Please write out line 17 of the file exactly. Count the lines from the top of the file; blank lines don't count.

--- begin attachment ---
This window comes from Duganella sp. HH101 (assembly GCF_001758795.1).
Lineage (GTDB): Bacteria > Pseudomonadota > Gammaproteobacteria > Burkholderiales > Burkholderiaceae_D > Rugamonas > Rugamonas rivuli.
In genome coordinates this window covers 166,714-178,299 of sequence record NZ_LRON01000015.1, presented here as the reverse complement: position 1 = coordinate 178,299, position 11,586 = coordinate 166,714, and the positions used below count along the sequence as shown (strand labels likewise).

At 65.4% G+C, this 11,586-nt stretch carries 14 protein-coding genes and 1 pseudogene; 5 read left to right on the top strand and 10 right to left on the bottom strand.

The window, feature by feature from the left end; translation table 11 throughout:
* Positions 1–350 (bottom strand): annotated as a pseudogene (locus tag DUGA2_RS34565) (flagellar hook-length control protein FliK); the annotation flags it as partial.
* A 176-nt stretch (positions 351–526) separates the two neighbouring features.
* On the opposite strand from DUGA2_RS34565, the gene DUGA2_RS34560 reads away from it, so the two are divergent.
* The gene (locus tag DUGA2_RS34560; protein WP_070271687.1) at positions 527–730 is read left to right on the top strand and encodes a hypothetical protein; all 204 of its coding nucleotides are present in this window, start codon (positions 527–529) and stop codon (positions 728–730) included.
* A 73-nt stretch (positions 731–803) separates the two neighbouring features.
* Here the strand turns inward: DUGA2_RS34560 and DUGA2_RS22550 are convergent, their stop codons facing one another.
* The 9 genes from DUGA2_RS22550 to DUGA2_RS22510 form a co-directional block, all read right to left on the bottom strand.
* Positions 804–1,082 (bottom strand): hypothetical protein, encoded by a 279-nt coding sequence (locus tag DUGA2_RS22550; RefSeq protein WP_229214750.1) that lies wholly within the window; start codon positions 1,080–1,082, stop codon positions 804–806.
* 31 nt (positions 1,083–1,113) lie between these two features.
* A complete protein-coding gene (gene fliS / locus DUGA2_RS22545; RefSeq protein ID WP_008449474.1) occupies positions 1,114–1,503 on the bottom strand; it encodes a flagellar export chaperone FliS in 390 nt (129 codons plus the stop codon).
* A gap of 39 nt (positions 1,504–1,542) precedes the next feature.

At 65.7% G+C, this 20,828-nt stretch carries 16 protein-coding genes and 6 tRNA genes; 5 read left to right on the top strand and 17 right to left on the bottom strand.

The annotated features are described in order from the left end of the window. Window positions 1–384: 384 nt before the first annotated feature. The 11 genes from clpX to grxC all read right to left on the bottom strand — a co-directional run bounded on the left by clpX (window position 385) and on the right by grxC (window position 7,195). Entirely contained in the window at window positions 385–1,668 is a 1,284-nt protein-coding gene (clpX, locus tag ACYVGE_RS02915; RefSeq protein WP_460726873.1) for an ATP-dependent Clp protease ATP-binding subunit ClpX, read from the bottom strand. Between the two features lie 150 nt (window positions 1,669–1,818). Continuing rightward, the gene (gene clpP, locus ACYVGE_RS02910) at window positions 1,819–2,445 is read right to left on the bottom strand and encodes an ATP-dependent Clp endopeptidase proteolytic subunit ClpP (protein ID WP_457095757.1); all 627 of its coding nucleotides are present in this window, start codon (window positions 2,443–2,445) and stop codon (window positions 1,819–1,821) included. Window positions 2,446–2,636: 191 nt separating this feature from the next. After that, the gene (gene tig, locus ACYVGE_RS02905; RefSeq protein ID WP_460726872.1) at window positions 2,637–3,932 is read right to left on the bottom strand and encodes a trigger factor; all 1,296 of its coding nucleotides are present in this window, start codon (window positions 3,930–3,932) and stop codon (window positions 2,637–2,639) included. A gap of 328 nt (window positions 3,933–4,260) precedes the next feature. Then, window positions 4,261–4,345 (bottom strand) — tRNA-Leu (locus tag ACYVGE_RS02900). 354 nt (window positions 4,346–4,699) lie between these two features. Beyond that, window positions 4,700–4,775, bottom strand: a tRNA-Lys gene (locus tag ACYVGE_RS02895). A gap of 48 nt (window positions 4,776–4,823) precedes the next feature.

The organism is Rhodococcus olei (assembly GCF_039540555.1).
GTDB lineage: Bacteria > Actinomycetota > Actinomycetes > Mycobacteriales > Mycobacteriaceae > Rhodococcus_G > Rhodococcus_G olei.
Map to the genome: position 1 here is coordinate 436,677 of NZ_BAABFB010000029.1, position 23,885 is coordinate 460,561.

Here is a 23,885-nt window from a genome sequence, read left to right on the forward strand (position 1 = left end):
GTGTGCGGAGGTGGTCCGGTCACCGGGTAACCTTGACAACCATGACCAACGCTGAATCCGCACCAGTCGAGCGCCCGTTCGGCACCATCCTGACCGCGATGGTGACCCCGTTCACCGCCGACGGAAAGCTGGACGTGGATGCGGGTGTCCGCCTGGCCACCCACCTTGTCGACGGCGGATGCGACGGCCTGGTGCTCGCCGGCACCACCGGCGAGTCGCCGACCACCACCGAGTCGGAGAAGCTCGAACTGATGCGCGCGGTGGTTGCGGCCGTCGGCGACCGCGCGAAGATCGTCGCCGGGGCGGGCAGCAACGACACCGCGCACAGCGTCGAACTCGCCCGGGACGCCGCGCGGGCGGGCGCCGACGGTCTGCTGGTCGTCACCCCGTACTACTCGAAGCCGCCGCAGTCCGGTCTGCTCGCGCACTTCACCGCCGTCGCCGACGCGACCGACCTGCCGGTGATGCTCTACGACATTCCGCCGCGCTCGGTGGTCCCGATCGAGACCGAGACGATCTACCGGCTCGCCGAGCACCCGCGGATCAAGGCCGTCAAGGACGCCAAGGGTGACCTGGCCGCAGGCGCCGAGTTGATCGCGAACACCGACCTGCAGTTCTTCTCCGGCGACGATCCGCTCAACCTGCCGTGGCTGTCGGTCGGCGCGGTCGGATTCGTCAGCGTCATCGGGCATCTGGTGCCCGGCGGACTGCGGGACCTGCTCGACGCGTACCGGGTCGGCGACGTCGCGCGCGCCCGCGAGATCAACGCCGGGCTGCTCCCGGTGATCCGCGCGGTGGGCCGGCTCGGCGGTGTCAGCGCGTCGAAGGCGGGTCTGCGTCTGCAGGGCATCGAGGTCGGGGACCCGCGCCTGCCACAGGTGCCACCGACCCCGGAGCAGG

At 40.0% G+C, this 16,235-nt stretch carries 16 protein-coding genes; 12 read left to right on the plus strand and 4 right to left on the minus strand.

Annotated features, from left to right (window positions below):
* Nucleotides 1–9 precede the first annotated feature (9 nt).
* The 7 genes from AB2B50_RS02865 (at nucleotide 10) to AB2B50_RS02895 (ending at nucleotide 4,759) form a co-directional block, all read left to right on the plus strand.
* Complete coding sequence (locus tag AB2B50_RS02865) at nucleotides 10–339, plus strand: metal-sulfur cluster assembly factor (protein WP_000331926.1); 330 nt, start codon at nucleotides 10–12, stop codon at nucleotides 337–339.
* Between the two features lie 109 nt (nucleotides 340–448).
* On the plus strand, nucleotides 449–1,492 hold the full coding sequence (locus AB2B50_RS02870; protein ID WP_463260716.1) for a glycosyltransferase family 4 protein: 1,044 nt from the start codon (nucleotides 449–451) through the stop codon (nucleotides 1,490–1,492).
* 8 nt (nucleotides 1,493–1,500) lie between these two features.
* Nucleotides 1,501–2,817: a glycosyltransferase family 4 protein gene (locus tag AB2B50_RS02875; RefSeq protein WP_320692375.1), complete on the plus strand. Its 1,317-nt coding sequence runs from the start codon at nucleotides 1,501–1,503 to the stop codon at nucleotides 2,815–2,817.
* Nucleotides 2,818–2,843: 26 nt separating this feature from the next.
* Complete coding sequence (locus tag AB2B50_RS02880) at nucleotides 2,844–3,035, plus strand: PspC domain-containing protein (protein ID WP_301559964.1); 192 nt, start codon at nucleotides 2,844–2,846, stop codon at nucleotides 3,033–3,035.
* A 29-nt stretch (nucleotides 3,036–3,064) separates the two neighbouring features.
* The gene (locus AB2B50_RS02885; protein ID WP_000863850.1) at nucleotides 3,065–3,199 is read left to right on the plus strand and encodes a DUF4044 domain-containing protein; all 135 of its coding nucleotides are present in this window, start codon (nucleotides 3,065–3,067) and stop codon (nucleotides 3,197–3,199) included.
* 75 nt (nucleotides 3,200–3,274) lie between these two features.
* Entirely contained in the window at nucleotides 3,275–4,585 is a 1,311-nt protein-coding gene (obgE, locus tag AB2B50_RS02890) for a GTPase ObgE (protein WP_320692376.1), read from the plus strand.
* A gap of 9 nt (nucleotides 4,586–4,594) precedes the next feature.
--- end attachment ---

At 65.7% G+C, this 20,828-nt stretch carries 16 protein-coding genes and 6 tRNA genes; 5 read left to right on the top strand and 17 right to left on the bottom strand.